Seasoned Connecticut Builders' First Green Home Earns LEED Platinum
New Milford, CT
General Specs and Team
Location: New Milford, CT
Living Space : 1850 sqf
Builder/designer: Jim and Mark Picton, Picton Brothers, LLC, Washington Depot, CT
Engineer: CCA, LLC, Brookfield, CT
Energy consultant: Mark Rosenbaum
LEED provider: Center for Ecological Technology, Pittsfield, MA
Foundation: 2-in. XPS foam under 4-in. concrete slab (R-10); Poured concrete floor; 2-inch XPS rigid foam outside, 2x4 walls with damp-spray cellulose inside (total R-value, 23)
Walls: 2x4s at 16 in. o.c.; damp-spray cellulose in stud spaces; two outer layers of 2-in. XPS rigid foam (total R-value, 40)
Roof: 2x8 rafters at 16 in. o.c.; blown-in cellulose suspended by netting between rafters; 5-1/2-in. XPS rigid foam in three layers; unvented (total R-value, 60)
Windows: double-pane, low-e, argon-filled (SHGC: .31, U-factor: .33)
Heating/cooling: Gas boiler (80,000 Btu), high-velocity forced air; noncatalytic wood stove as backup, sealed-combustion air supply (Vermont Castings Encore)
Water heating: solar hot water from two flat-plate collectors (Schuco) in 80-gallon storage tank (approx. $7,000); 40-gallon indirect-fired from gas boiler (backup
HERS rating: 30
Photovoltaic: 2 kW; Cost: $9,500
- High-efficiency space and domestic water heating
- Window placement for passive solar tempering
- Flourescent CFLs installed in almost all fixtures
- Energy Star appliances
- Active solar hot water
- Efficient routing of hot-water pipes
- Low-flow faucets and toilets
- Very low-flow showerheads
- Drought-resistant turf
Indoor Air Quality
- Low-VOC finishes
- Formaldehyde-free wood composites
- Whole-house heat-exchange ventilation system
Green Materials and Resource Efficiency
- Sealed concrete slab used as finished floor
- Wallboard contains recycled gypsum
- Job-site recycling and waste-reduction plan
- Recycled-cellulose insulationThermal insulation made from recycled newspaper or other wastepaper; often treated with borates for fire and insect protection.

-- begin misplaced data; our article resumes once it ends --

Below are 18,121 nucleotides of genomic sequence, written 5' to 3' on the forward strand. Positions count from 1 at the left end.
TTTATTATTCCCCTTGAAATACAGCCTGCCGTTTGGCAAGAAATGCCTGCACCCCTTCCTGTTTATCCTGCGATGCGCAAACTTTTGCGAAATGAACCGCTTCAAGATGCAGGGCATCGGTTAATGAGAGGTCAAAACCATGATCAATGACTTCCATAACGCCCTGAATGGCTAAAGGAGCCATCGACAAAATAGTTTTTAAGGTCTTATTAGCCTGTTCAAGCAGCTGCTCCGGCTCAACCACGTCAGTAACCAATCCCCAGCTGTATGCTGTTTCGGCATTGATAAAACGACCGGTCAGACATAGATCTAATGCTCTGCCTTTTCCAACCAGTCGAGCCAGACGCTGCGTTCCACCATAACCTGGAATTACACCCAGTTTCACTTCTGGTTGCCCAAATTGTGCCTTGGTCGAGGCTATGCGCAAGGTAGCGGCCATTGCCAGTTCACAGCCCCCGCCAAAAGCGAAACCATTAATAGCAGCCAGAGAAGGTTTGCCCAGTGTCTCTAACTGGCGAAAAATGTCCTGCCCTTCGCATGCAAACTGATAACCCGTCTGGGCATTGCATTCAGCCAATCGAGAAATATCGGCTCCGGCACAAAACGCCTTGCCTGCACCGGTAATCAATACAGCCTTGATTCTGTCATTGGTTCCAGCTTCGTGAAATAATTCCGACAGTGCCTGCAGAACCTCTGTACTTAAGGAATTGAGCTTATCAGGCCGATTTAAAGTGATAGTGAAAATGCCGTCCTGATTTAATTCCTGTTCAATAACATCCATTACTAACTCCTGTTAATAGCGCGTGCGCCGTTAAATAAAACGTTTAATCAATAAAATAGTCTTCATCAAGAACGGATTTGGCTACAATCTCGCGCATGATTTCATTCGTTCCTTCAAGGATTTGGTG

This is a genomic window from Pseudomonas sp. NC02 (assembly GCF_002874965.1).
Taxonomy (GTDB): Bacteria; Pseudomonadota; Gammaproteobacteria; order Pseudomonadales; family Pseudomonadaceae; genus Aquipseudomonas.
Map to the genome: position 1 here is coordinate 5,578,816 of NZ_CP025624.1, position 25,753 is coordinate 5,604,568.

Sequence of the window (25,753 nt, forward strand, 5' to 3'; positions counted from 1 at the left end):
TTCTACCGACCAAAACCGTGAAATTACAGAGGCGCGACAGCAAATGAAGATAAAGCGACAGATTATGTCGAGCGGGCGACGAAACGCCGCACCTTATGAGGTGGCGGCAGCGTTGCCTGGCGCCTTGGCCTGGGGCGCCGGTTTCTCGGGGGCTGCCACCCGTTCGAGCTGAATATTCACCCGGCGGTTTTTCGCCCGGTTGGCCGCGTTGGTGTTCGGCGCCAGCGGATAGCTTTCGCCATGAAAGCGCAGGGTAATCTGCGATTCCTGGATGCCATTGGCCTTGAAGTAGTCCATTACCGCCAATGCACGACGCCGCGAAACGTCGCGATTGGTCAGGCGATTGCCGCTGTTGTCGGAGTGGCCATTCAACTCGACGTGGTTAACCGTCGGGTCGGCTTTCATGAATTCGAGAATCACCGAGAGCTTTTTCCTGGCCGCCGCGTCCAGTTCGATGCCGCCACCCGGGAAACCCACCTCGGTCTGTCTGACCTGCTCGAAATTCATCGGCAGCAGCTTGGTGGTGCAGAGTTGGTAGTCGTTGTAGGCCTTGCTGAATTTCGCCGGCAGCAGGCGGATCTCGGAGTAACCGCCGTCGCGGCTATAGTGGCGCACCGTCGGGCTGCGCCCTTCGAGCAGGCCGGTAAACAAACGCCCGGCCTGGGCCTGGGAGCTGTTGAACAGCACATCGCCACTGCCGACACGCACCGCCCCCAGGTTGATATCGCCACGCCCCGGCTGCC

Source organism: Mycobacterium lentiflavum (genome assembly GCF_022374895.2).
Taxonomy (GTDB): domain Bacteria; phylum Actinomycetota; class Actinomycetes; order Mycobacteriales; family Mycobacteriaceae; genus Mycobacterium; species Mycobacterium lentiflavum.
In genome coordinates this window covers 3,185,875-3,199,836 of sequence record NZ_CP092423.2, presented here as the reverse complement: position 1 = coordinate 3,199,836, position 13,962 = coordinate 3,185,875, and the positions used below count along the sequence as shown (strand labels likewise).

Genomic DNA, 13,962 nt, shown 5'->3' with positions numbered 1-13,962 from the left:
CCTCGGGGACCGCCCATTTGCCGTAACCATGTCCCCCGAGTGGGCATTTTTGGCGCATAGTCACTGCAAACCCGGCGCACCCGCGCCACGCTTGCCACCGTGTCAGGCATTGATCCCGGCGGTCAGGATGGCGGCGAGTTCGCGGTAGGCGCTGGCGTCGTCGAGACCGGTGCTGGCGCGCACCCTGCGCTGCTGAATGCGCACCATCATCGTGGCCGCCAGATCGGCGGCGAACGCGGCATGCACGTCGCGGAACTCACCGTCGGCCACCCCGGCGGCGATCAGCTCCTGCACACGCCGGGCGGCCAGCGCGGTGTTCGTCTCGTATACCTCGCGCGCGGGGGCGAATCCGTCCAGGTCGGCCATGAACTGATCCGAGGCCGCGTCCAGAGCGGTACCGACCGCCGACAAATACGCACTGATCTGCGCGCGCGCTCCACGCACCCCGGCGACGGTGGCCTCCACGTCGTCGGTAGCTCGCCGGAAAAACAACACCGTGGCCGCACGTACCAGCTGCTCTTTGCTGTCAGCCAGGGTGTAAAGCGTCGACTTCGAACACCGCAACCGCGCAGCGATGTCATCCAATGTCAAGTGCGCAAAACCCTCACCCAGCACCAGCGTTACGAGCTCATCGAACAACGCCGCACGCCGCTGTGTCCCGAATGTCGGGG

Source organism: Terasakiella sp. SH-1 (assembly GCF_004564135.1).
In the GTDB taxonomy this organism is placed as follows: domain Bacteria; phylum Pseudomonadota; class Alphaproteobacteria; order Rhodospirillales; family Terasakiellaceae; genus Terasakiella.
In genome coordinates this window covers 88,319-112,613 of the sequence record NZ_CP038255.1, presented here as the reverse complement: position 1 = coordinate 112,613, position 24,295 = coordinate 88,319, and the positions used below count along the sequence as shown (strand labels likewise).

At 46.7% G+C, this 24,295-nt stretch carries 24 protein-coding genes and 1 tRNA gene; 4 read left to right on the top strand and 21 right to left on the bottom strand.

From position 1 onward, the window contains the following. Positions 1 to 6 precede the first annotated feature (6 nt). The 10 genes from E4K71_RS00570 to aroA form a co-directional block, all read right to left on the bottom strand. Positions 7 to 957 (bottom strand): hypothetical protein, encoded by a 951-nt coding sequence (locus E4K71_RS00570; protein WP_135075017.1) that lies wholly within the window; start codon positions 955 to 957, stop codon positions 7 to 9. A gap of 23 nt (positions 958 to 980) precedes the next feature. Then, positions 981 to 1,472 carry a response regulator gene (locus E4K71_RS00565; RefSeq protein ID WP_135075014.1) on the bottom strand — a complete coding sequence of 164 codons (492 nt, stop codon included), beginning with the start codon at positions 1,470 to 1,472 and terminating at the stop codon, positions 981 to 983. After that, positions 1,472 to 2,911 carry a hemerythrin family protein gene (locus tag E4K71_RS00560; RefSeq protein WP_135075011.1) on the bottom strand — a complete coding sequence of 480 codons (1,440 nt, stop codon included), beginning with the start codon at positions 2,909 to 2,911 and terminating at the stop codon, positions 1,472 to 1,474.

- Cabinets and trim made of reclaimed lumber
- Roof contains recycled steel and is recyclable
- Locally milled ash flooring and pine paneling
- Exterior decking from locally salvaged cedar (formerly used as siding) and mahogany pallet material
- Salvaged Fireslate counters and tiling
Energy Star: 5+ stars
LEED for Homes: platinum
Making Sustainable Construction Their Highest Priority Is a Rewarding Experience for Two Brothers
At first glance, it could easily be mistaken for a well-appointed renovation of an early Connecticut farmhouse, but this new home in the Litchfield Hills is actually the first LEEDLeadership in Energy and Environmental Design. LEED for Homes is the residential green building program from the United States Green Building Council (USGBC). While this program is primarily designed for and applicable to new home projects, major gut rehabs can qualify. Platinum home in the state. Traditional proportions, cedar clapboards, a partial timber frame, and a standing-seam metal roof are nods to the region's architectural vernacular, though an open design, superinsulated envelope, and both passive and active solar features truly make this a 21st-century home.
Green and quality go hand-in-hand
This was the first venture into green building for brothers Mark and Jim Picton, but they have been building custom homes in the area for more than 30 years. As they worked through the LEED checklist, Mark and Jim quickly realized that much of it was already familiar to them as builders of high-quality homes. Attention to detail and thinking ahead accounted for many of the points they earned; they left space for the addition of future mechanical equipment — including more PVPhotovoltaics. Generation of electricity directly from sunlight. A photovoltaic (PV) cell has no moving parts; electrons are energized by sunlight and result in current flow. panels; they put extreme care into sealing the building envelopeExterior components of a house that provide protection from colder (and warmer) outdoor temperatures and precipitation; includes the house foundation, framed exterior walls, roof or ceiling, and insulation, and air sealing materials. against air and moisture; they located the boiler and other equipment centrally and planned hot water pipes to be as short as possible.
When GreenBuildingAdvisor.com last featured the house, it was on track to attain LEED Gold. A continuous effort to make the best home possible propelled the project to Platinum status before its completion.